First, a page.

Susana Pilar is the second artist from our homemade AKAA selection – AKAA throughout the year.
She is a multi-talented artist with a strong relation to the time. Indeed, Susana looks at the past and History to focus on various themes. Of course, it is always connected to her personal experience and her interests for body, gender, race and social issues. The cherry on cake comes from her transdisciplinary projects using various media. Susana Pilar uses our current communication tools: video, photography, new media, writing or even sound installation.
Susana Pilar at the AKAA 2018
As soon as we came in the fair location, we have been attracted by those huge mirors and women photographies. Without being familiar with the background of this installation, we felt the relation with the time. The reflection effect doubled it. The black women on the pictures could have been our Mums, Aunties, Grand ma’… It actually reminded us the photos of the 70s people that love to take in Africa. However, Susana Pilar comes from Cuba and these women are her relatives.
Our curiosity rose.
Interview with Susana Pilar
For each edition, the AKAA fair – Also Known As Africa – welcomes the artwork of an artist as a monumental installation. In 2018, a glass made exhibition from Susana Pilar has been the one chosen. It has been supported by the Galleria Continua.
Susana told us more about Lo que cuentaba la abuela.
What’s the meaning of this exhibition?
“As you can see, there are pictures of women only. They’re all family members: mum, grand-mother, great grand-mother, aunt, sister…
On one hand, they represent the path I followed to create this installation focusing on the time, history and roots. Most of the knowledge I have about my family comes from them. On the other hand, they represent strong references in my life.”
Right in the middle of her answer the artist was interupted by some people. They were walking through the glass monumental installation without paying attention. Some even touched them or leant on them. Obviously, these visitors did not realise that it was an artwork and also part of the fair.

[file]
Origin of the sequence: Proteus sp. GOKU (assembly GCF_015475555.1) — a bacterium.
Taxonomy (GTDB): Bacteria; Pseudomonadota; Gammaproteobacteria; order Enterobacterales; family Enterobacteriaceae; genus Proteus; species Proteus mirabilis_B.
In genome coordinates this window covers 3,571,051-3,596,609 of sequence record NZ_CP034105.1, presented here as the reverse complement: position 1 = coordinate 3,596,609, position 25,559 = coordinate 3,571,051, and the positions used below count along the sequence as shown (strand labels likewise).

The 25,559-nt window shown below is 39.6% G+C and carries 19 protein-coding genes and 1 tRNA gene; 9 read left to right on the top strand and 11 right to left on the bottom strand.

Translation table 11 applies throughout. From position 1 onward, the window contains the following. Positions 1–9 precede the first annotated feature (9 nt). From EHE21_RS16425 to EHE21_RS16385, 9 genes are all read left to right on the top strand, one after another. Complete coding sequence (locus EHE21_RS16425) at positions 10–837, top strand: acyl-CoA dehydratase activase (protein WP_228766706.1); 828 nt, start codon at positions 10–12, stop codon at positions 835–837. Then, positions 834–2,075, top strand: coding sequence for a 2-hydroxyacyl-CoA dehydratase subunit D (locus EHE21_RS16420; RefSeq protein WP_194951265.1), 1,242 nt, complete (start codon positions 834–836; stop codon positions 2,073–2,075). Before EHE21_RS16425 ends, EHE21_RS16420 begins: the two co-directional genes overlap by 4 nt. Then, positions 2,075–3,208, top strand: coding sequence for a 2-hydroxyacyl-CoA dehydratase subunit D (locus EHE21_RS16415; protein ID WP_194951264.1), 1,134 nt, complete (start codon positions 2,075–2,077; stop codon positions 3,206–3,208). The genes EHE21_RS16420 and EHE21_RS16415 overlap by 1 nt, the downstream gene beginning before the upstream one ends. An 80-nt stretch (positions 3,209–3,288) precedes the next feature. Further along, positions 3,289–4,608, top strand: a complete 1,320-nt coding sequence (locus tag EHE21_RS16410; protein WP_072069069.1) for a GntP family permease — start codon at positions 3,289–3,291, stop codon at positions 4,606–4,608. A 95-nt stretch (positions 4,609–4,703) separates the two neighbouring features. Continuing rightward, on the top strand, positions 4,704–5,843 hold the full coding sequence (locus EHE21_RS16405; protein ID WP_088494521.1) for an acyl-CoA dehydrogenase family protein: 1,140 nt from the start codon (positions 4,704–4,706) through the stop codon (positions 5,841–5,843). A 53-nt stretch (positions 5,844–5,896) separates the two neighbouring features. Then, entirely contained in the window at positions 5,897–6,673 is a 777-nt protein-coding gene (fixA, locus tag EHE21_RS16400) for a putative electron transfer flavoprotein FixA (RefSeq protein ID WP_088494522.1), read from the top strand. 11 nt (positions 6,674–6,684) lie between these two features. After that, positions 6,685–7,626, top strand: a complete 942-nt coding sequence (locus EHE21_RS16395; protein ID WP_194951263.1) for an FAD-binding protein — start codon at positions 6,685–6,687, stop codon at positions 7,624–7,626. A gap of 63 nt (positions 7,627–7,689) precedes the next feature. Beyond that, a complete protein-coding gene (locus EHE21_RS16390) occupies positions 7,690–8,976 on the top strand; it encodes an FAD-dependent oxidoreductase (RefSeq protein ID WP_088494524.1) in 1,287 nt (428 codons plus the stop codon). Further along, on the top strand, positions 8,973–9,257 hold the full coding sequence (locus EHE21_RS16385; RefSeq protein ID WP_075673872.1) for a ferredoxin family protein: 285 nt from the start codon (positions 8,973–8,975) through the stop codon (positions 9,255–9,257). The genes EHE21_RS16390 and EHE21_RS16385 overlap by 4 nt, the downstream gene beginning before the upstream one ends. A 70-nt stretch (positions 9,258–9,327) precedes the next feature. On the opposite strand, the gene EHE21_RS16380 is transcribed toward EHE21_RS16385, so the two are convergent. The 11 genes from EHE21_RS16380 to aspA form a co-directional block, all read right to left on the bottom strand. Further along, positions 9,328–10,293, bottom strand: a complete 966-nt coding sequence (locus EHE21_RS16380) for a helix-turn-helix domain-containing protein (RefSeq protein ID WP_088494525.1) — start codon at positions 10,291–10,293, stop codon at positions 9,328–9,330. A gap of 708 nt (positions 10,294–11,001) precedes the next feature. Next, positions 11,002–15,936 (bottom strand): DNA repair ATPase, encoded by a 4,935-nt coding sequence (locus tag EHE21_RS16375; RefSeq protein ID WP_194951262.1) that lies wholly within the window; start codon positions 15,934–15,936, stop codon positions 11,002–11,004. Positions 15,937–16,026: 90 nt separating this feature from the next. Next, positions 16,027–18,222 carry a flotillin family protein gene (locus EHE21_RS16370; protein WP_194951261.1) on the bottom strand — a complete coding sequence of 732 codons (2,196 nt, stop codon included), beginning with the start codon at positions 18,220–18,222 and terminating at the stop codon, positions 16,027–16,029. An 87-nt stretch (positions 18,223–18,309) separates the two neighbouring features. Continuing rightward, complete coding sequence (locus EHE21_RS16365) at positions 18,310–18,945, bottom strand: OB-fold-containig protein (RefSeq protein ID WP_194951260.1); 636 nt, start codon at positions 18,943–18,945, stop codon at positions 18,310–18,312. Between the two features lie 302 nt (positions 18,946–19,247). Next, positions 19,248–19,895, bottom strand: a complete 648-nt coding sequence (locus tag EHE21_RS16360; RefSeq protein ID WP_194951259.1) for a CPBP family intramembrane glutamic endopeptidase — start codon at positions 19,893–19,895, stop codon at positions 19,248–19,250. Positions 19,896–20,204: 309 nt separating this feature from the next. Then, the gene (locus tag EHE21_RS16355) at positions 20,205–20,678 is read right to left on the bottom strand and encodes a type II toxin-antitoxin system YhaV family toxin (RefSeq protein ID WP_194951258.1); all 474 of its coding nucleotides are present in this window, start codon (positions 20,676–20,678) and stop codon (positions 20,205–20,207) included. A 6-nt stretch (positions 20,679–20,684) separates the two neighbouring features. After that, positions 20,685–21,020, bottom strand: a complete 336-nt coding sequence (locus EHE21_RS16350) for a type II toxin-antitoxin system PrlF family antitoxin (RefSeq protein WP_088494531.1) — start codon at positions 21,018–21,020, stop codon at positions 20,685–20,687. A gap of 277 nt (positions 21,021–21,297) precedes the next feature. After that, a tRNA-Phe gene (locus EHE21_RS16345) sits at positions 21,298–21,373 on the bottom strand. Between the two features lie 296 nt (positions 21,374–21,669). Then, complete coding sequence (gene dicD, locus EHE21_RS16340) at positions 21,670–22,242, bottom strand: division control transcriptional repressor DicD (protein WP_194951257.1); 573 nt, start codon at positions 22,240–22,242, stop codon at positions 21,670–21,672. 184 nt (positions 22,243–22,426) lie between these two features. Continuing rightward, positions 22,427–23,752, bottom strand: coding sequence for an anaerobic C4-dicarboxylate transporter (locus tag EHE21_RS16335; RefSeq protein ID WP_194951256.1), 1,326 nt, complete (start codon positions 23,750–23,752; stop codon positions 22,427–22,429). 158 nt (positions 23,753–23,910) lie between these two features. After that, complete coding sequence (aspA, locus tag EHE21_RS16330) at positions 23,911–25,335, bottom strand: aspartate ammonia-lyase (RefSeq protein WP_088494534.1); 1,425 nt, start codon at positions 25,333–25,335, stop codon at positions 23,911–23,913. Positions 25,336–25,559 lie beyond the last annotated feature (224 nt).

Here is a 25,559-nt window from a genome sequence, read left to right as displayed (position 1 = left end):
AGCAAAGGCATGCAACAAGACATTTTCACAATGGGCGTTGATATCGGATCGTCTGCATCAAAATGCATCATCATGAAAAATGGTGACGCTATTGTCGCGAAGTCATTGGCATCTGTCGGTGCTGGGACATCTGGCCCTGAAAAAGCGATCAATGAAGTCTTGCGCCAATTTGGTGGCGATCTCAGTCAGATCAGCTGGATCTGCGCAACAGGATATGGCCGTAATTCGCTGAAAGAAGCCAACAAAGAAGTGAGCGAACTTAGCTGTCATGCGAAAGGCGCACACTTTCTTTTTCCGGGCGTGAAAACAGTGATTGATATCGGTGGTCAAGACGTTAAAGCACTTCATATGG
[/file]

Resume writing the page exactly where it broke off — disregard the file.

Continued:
From this, some questions poped-up:
- What do we consider as being an artwork?
- What should art look like?
- Where should it be?
Has your family already visited the exhibition?
“They haven’t seen it yet. So far, it has only happened in Italy and France.
However, they did followed the research process and saw all the archives. They gave some pictures. Of course, I learned a lot about the family by asking some of them.”
Why this title “lo que cuentaba la abuela” (What my grand-mother told me)?
“She taught me a lot about the family. This served as basis to organise my research, especially into the archives. As you know, in Cuba many people originally came from Africa; some of my ancestors were among them. These people have been forced to leave their homeland. They have been separated from each other and ended up speaking different languages. So, It has been difficult to transfer the immaterial legacy and the family story.”
Therefore, What my grand-mother told me has a priceless value. From this, I have created a universe and enlarged my family story.
How long did the investigation process take place and how was it?
“Well, I can’t give a duration, as it wasn’t a continuous process. First, it has started by looking into my memories and getting pieces of information from my relatives. Then, I also investigated the archives. However, there is not so much data. There are mainly trade documents or negative facts, death of people for instance.
It is also the reason why I must use my imagination. I want to share another vision of the past.”
Susana Pilar’s artwork is impressive. Seeing such pictures, in that size is not common. Then, when you really pay attention to this monumental installation, you find yourself travelling. It is also interesting to follow the artist’s family story through women only.